Johnny Davis is the reason the Wisconsin Badgers went from a projected bottom-dweller in the Big Ten preseason poll to winning a share of the conference championship.
Davis had a somewhat promising freshman season in Madison but quickly became one of the best players in college basketball this year, a leap not many saw coming. He’s turned himself into a projected lottery pick in the 2022 NBA Draft.
Here’s everything you need to know about Johnny Davis heading into the Big Ten and NCAA Tournaments.
Johnny Davis is a homegrown Wisconsin Badger
In the mold of Sam Dekker and Brian Butch, Davis grew up in Wisconsin, dreamt of playing for the Badgers, and has become a star in Madison.
Davis is a 6-foot-5, 195-pound sophomore guard from La Crosse, where he attended La Crosse Central High School. He was the state’s Mr. Basketball in 2020, a four-star recruit, and a McDonald’s All-American.
He finished his career as La Crosse Central’s all-time leading scorer with 2,158 points per his UWBadgers.com bio. His team reached the WIAA Division 2 State Tournament during his sophomore, junior, and senior seasons and won the championship in 2017.
He was also a First-Team All-State quarterback who threw for more than 6,500 yards and 56 touchdowns and ran for more than 2,000 yards and another 34 scores.
His twin brother, Jordan, also plays for the Badgers.
Davis was a huge recruit for Wisconsin to land. And he’s blossomed into perhaps the school’s best player of all time in just two years.
The sophomore is the best college basketball player no one knows
Despite reaching back-to-back Final Fours in 2014 and 2015 — and the title game against Duke in 2015 — Wisconsin isn’t known as a basketball school.
If Davis were the Badgers’ quarterback, he’d be a household name. Instead, even as one of the country’s best players, he flies under the radar.
Davis played in 31 games as the team’s sixth man during his freshman season. He averaged 7.0 points and 4.1 rebounds on 44.1% shooting and 38.9% from three. Not bad for a Big Ten freshman, but there were no signs of superstardom that year.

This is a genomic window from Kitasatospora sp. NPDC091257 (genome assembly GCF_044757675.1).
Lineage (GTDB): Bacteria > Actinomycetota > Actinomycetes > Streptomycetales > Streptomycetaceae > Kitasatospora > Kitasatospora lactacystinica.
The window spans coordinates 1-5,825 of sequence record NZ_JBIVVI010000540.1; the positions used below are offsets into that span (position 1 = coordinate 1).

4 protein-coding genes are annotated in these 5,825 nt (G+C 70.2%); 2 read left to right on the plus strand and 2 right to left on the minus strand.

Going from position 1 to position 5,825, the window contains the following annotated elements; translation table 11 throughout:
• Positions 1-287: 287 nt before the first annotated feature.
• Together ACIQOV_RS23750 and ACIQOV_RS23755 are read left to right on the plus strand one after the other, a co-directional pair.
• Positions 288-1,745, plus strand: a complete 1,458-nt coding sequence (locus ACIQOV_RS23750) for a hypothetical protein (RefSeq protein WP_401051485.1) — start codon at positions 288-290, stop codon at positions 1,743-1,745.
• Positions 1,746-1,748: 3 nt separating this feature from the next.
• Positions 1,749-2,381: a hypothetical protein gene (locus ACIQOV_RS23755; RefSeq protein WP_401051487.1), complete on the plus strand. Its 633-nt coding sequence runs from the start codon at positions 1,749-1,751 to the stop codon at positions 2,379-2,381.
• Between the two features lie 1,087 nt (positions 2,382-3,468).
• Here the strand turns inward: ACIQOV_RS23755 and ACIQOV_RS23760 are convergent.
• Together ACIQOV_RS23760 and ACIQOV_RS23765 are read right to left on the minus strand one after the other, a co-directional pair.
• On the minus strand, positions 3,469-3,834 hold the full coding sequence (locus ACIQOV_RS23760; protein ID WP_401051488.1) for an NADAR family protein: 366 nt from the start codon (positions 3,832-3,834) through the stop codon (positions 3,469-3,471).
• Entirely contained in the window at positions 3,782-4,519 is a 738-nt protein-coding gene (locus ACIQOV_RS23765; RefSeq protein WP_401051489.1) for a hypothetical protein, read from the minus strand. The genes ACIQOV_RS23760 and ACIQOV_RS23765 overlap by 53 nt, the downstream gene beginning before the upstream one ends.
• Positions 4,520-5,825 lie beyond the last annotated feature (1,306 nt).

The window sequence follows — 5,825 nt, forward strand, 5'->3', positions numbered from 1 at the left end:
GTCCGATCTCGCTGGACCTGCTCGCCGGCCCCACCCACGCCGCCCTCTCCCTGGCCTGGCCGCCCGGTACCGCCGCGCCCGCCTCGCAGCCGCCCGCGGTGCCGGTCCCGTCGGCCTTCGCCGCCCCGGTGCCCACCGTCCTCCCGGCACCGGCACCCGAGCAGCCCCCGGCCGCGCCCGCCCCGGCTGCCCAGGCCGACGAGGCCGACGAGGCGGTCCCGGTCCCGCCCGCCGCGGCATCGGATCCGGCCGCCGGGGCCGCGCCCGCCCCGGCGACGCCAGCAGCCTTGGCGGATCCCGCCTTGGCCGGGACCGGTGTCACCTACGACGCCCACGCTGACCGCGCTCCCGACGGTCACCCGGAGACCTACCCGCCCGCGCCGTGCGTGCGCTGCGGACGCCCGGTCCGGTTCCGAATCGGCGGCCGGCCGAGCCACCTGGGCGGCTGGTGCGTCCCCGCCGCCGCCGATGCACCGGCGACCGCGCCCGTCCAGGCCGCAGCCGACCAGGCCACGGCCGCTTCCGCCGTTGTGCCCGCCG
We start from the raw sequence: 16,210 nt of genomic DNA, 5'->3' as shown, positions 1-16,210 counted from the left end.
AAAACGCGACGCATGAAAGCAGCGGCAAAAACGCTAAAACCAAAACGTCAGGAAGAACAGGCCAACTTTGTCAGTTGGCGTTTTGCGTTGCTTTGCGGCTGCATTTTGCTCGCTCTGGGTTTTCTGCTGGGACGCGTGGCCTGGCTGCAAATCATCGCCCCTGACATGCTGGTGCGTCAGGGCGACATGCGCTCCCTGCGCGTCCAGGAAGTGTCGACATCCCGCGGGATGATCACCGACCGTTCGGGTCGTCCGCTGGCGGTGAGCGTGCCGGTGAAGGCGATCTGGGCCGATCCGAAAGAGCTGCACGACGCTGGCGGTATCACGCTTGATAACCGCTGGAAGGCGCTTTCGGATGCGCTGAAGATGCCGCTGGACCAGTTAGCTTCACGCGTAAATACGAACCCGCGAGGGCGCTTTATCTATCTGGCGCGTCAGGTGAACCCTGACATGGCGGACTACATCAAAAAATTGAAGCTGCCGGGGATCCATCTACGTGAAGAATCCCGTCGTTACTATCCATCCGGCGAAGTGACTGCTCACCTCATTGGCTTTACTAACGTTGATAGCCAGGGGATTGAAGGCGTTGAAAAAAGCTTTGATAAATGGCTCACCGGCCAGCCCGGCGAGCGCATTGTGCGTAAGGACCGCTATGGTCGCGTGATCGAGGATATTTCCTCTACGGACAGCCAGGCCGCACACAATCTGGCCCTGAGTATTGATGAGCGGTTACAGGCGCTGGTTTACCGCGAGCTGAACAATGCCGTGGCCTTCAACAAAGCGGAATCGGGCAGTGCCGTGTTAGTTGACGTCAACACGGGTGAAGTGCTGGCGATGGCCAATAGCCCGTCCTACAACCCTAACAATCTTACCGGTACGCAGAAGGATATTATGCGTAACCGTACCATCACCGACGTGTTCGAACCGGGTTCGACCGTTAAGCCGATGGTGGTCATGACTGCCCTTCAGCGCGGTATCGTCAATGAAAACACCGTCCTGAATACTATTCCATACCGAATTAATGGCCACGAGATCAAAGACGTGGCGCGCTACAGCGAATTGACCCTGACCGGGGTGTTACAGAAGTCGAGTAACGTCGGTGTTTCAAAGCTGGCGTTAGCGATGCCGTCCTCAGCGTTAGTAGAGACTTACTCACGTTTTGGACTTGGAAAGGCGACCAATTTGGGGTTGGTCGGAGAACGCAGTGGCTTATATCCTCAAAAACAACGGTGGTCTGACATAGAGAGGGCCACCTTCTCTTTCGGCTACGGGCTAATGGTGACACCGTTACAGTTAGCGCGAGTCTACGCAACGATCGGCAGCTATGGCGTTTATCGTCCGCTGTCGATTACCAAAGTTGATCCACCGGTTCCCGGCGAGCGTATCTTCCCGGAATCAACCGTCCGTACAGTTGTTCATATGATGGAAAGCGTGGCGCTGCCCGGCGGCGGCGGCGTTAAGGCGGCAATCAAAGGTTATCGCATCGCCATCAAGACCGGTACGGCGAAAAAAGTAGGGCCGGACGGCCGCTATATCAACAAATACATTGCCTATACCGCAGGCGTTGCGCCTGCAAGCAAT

Fast forward to 2021-22, and Johnny has become one of the best players in all of college basketball.
He’s scoring 20.0 points per game — good for 19th in the country — on 44.6% shooting and is hitting better than 78% of his 6.2 free-throw attempts per night. He’s also averaging 8.1 rebounds for good measure.
Just a few of Davis’s recognitions this season:
- Big Ten Player of the Year
- Sporting News First-Team All-American
- Wooden Award finalist
- Jerry West Award finalist
- No. 1 on Sports Illustrated‘s Top-50 Men’s Players of the College Basketball Season list
- No. 2 on the list of National Player of the Year candidates per Andy Katz of NCAA.com
He also lands at No. 7 in ESPN‘s latest NBA mock draft.
Hence, the best player in the country no one seems to notice.
Davis would finally hit the national radar if Wisconsin makes a tournament run
The Badgers were 24-6 overall on the year and 15-5 in the Big Ten, earning a share of the conference title with Illinois.
Wisconsin was picked to finish ninth in SI.com‘s preseason conference preview. Davis wasn’t listed on the preseason All-Conference team.
But their sophomore guard has been the sport’s biggest surprise and carried the Badgers along with him.
“The only reason the Badgers are in contention for the Big Ten title is because of Johnny Davis,” Katz said via NCAA.com in February.
Bucky earned a double-bye in the Big Ten Tournament and will face seventh-seeded Michigan State in the quarterfinals. The winner plays either No. 4 Rutgers or No. 5 Iowa in the semifinals.
(Illinois lost by two to ninth-seeded Indiana, which leaves Wisconsin as the highest seed remaining).
Davis injured his ankle in the regular-season finale after being hit in the face and taken down by Nebraska’s Trey McGowens, who was subsequently ejected for the play.
But the Badgers superstar is expected to play against Michigan State, and they’ll need him.
If and when Wisconsin makes a run late into March, it will be because of Johnny Davis.
All statistics courtesy of ESPN.com.